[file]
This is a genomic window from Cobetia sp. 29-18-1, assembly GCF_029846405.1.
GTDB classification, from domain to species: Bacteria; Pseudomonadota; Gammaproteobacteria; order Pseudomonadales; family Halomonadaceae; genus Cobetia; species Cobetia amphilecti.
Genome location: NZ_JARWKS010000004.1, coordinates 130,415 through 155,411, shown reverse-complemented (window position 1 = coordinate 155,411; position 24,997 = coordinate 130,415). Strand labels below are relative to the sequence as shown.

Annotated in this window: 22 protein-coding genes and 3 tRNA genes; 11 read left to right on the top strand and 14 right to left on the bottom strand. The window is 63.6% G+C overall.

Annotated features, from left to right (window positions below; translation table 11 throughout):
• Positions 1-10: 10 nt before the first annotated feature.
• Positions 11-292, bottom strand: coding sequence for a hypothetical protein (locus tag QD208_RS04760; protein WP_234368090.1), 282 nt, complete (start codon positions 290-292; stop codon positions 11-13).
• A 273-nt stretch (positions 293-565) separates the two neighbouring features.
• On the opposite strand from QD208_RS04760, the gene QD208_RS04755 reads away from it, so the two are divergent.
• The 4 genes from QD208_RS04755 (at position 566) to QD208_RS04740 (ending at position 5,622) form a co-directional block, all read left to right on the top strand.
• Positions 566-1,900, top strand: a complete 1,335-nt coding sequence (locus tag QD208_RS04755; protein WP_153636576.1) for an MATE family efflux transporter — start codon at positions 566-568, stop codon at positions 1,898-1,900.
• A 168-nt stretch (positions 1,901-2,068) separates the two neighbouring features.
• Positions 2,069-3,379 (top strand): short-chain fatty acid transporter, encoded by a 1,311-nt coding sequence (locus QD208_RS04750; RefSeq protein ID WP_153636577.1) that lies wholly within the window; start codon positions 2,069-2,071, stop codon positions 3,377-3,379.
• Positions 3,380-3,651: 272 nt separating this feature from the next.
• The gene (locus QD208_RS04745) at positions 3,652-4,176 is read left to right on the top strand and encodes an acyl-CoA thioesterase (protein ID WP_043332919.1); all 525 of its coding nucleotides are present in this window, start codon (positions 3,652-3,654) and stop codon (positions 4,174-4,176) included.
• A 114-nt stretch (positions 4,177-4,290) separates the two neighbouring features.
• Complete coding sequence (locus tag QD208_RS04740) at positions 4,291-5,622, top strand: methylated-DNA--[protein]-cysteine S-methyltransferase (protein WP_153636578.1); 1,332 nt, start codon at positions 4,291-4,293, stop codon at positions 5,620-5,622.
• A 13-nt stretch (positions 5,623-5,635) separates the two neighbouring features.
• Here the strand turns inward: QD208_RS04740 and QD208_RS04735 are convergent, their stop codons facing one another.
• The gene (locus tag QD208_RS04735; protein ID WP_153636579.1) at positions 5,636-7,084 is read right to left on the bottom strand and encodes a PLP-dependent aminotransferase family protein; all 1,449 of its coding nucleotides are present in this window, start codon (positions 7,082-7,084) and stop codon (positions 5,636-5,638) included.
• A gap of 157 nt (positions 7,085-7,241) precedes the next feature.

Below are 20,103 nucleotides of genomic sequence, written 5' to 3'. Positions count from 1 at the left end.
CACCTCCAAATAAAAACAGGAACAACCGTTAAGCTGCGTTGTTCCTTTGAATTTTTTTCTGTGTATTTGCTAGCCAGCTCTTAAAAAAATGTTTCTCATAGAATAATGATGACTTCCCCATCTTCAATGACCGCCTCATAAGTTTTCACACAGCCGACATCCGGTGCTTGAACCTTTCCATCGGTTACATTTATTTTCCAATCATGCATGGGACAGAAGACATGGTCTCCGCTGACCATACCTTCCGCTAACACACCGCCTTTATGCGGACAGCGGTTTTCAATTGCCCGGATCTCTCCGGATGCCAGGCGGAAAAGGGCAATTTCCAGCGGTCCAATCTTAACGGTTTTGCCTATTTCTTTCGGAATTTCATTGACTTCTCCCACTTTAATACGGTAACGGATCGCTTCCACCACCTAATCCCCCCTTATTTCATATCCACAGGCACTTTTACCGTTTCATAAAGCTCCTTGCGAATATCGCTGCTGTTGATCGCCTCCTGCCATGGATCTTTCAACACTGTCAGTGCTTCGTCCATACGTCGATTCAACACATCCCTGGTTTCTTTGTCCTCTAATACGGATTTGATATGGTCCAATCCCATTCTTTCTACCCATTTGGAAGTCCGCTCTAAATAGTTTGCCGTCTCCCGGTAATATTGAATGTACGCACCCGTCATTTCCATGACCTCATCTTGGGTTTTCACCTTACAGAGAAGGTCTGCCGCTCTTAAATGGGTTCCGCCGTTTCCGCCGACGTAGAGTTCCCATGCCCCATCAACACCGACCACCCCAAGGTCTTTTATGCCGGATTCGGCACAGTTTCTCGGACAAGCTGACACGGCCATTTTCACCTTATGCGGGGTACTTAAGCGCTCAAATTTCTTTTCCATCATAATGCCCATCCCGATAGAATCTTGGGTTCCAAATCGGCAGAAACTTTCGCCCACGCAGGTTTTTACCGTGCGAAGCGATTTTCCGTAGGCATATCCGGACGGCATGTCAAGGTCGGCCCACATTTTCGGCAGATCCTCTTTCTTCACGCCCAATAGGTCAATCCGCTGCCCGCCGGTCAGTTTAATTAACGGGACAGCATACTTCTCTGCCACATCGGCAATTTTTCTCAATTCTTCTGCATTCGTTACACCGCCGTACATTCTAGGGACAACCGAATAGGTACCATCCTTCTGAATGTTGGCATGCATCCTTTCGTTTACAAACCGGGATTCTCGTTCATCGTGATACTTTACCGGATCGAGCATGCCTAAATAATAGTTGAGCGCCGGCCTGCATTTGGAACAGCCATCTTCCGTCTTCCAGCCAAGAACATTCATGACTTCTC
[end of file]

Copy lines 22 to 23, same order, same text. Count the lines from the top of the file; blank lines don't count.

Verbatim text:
Below are 20,103 nucleotides of genomic sequence, written 5' to 3'. Positions count from 1 at the left end.
CACCTCCAAATAAAAACAGGAACAACCGTTAAGCTGCGTTGTTCCTTTGAATTTTTTTCTGTGTATTTGCTAGCCAGCTCTTAAAAAAATGTTTCTCATAGAATAATGATGACTTCCCCATCTTCAATGACCGCCTCATAAGTTTTCACACAGCCGACATCCGGTGCTTGAACCTTTCCATCGGTTACATTTATTTTCCAATCATGCATGGGACAGAAGACATGGTCTCCGCTGACCATACCTTCCGCTAACACACCGCCTTTATGCGGACAGCGGTTTTCAATTGCCCGGATCTCTCCGGATGCCAGGCGGAAAAGGGCAATTTCCAGCGGTCCAATCTTAACGGTTTTGCCTATTTCTTTCGGAATTTCATTGACTTCTCCCACTTTAATACGGTAACGGATCGCTTCCACCACCTAATCCCCCCTTATTTCATATCCACAGGCACTTTTACCGTTTCATAAAGCTCCTTGCGAATATCGCTGCTGTTGATCGCCTCCTGCCATGGATCTTTCAACACTGTCAGTGCTTCGTCCATACGTCGATTCAACACATCCCTGGTTTCTTTGTCCTCTAATACGGATTTGATATGGTCCAATCCCATTCTTTCTACCCATTTGGAAGTCCGCTCTAAATAGTTTGCCGTCTCCCGGTAATATTGAATGTACGCACCCGTCATTTCCATGACCTCATCTTGGGTTTTCACCTTACAGAGAAGGTCTGCCGCTCTTAAATGGGTTCCGCCGTTTCCGCCGACGTAGAGTTCCCATGCCCCATCAACACCGACCACCCCAAGGTCTTTTATGCCGGATTCGGCACAGTTTCTCGGACAAGCTGACACGGCCATTTTCACCTTATGCGGGGTACTTAAGCGCTCAAATTTCTTTTCCATCATAATGCCCATCCCGATAGAATCTTGGGTTCCAAATCGGCAGAAACTTTCGCCCACGCAGGTTTTTACCGTGCGAAGCGATTTTCCGTAGGCATATCCGGACGGCATGTCAAGGTCGGCCCACATTTTCGGCAGATCCTCTTTCTTCACGCCCAATAGGTCAATCCGCTGCCCGCCGGTCAGTTTAATTAACGGGACAGCATACTTCTCTGCCACATCGGCAATTTTTCTCAATTCTTCTGCATTCGTTACACCGCCGTACATTCTAGGGACAACCGAATAGGTACCATCCTTCTGAATGTTGGCATGCATCCTTTCGTTTACAAACCGGGATTCTCGTTCATCGTGATACTTTACCGGATCGAGCATGCCTAAATAATAGTTGAGCGCCGGCCTGCATTTGGAACAGCCATCTTCCGTCTTCCAGCCAAGAACATTCATGACTTCTC